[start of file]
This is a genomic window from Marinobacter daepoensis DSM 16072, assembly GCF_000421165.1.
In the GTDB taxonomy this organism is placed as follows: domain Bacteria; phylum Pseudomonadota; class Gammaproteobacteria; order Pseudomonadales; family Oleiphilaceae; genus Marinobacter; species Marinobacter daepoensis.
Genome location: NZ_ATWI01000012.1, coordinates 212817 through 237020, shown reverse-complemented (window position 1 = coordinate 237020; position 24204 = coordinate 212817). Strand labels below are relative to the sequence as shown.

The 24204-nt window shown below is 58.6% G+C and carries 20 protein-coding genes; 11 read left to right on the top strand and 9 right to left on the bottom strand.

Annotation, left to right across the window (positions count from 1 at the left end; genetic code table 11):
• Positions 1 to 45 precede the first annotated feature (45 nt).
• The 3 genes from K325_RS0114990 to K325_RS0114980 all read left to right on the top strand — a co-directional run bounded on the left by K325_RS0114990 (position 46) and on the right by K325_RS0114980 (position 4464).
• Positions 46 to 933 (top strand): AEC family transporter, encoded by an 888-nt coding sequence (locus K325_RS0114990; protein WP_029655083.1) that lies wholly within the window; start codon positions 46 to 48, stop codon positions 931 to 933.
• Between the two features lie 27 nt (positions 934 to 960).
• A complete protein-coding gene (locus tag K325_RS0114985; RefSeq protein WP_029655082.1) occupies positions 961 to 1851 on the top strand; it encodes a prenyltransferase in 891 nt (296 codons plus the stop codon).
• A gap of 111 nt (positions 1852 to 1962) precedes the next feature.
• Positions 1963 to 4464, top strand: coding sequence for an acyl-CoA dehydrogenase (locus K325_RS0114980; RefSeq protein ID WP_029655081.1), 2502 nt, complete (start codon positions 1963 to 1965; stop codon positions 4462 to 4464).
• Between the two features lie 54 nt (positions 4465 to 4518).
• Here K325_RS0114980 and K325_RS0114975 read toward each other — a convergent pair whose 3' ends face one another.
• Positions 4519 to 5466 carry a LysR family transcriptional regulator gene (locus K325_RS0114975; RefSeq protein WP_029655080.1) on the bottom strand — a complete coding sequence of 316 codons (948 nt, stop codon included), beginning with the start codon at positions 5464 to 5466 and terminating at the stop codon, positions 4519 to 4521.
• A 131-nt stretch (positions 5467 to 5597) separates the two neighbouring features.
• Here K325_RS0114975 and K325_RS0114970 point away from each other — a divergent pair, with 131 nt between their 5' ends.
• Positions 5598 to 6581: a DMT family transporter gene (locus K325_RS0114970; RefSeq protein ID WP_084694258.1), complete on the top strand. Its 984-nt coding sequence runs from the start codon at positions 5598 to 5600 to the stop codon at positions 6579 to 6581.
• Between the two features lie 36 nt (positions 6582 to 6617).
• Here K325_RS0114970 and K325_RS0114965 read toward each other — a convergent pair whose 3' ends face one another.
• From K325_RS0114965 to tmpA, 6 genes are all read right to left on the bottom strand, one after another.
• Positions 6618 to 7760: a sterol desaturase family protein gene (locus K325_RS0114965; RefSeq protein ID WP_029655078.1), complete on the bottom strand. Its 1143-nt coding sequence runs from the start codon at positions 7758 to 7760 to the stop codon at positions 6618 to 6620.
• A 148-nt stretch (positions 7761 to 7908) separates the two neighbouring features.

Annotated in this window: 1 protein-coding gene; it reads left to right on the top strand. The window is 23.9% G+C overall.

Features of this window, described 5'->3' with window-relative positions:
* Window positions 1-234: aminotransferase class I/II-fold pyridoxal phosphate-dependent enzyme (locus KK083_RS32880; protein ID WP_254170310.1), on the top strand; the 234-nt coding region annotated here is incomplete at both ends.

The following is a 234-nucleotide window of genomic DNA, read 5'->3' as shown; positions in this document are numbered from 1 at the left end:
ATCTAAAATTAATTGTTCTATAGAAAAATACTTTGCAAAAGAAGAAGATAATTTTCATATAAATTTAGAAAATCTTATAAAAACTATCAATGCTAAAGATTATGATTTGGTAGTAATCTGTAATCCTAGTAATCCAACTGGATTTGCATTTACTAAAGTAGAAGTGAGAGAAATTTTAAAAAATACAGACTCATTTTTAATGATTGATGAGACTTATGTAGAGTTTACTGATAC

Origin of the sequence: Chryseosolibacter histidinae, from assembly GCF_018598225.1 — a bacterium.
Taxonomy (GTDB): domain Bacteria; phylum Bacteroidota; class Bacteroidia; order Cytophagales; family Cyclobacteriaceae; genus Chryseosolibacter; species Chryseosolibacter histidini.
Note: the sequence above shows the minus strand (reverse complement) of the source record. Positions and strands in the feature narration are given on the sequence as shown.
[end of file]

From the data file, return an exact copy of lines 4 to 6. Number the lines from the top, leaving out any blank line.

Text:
The 24204-nt window shown below is 58.6% G+C and carries 20 protein-coding genes; 11 read left to right on the top strand and 9 right to left on the bottom strand.

Annotation, left to right across the window (positions count from 1 at the left end; genetic code table 11):
• Positions 1 to 45 precede the first annotated feature (45 nt).